By Jessyca Henderson, Esq., AIA, CSI, NOMA
March 18, 2022
If you’re considering a sustainable building project or have serious plans to improve your business’ overall environmental footprint, you might be considering whether to call upon a specialized consultant to assist you in your endeavors.
Broadly defined, a sustainability consultant is a professional who provides advice and assistance in setting and meeting project or corporate goals related to environmental impacts. What a sustainability consultant does depends very much on the context in which they are performing services, but as a general matter, their duties will fall into two areas: corporate responsibility and sustainable projects.
A sustainability consultant can assist with identifying and meeting broad corporate environmental objectives. This might include identifying goals for recycling waste, reducing energy and water consumption, avoiding or offsetting travel-related carbon emissions, among others. Corporate responsibility programs are rapidly evolving, and sustainability consultants assist businesses with meeting the increased demand for their design and application.
Environmental, Social and Corporate Governance (ESG) programs are gaining in popularity among entities that aim to demonstrate their dedication to environmental protection, social justice and transparency, but may also soon be required by law. In 2021, The U.S. Securities and Exchange Commission (SEC) began exploring a mandatory ESG framework.
Voluntary corporate certification programs like B Corp, managed by B Lab, a nonprofit network, are highly selective. B Corp status is difficult to achieve, requiring “verified performance, accountability, and transparency on factors from employee benefits and charitable giving to supply chain practices and input materials” according to B Lab’s website. Applicants must submit to ongoing review and make a legal commitment by modifying their corporate structure to ensure accountability.
At the project level, sustainability consultants may manage an application for LEED® (Leadership in Energy and Environmental Design), WELL, or other rating system certifications. Specialized consultants may join forces with traditional design team members to deliver sustainable and high-performance projects. Their areas of expertise may include energy, envelope design, materials, health and wellness, among others.
A sustainability consultant will often also be an architect or engineer or have another related professional license or degree focusing specifically on sustainable design, building science, or energy.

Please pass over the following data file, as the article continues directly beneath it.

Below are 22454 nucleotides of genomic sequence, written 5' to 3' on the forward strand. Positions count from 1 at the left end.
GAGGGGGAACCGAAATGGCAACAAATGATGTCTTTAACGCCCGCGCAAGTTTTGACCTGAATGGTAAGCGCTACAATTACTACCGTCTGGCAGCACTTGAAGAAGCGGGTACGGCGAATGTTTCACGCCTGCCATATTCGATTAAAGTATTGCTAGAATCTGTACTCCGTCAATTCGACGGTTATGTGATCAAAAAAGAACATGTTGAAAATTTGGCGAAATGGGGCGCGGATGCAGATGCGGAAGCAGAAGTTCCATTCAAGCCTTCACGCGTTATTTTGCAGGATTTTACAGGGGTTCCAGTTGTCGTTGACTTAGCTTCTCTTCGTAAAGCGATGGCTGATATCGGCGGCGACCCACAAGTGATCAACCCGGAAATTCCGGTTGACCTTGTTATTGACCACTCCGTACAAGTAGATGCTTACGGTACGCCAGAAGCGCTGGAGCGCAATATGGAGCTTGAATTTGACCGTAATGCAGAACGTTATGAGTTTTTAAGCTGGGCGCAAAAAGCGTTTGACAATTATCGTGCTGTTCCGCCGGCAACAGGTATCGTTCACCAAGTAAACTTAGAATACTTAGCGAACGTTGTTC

You may find that full-service commercial architecture firms have a global or national head of sustainability who manages the implementation of firm-wide sustainable design practices. This trend, especially over the past two decades, tracks with the increase in complexity and depth of knowledge required to deliver buildings that not only save energy and water but strive to improve communities, restore ecosystems, and improve the health and wellness of their end-users.
Owners should look for above-entry-level credentials in evaluating sustainability consultants. For example, while LEED Green Associate is a basic credential demonstrating knowledge of broad principles, a more advanced credential with a specialty such as LEED-BD+C with (Building Design and Construction) denote a professional with project expertise and/or experience. The CPHC (Certified Passive House Consultant) credential offered by PHIUS (Passive House Institute US) is achieved following a training program in building science and sustainable design principles, and typically requires a prior degree in architecture or engineering. Consultants practicing in this area work alongside design teams to deliver ultra-tight, energy efficient buildings to achieve PHIUS+ certification.
Credentials don’t tell the whole story, however, and owners should pay particular attention to a consultant’s actual experience with projects. A competent and experienced consultant will be able to walk you through the environmental issues on a project and explain the challenges and opportunities inherent to setting and achieving realistic sustainability-related goals.
No matter what your needs might be — a single project, management of a real estate portfolio, compliance with state or federal environmental measures, or anything in between, an experienced sustainability consultant can assist you in mapping out the right steps for success. As with any business endeavor, consultants can work on a project basis, in a longer-term arrangement, or even in-house, especially when environmental goals are part of the corporate identity.
If you are contemplating having a sustainability consultant join your project team, consider AIA Document C204™–2020, Standard Form of Consultant’s Services: Sustainable Project Services, which may be seamlessly attached to another agreement, such as C103™-2015 Standard Form of Agreement between Owner and Consultant.
Jessyca Henderson is an attorney and architect based in Maryland, providing legal services and consulting to design professionals, corporations and government related to sustainable design, building science, and environment. www.jlhlawoffice.com
AIA Contract Documents has provided this article for general informational purposes only. The information provided is not legal opinion or legal advice and does not create an attorney-client relationship of any kind. This article is also not intended to provide guidance as to how project parties should interpret their specific contracts or resolve contract disputes, as those decisions will need to be made in consultation with legal counsel, insurance counsel, and other professionals, and based upon a multitude of factors.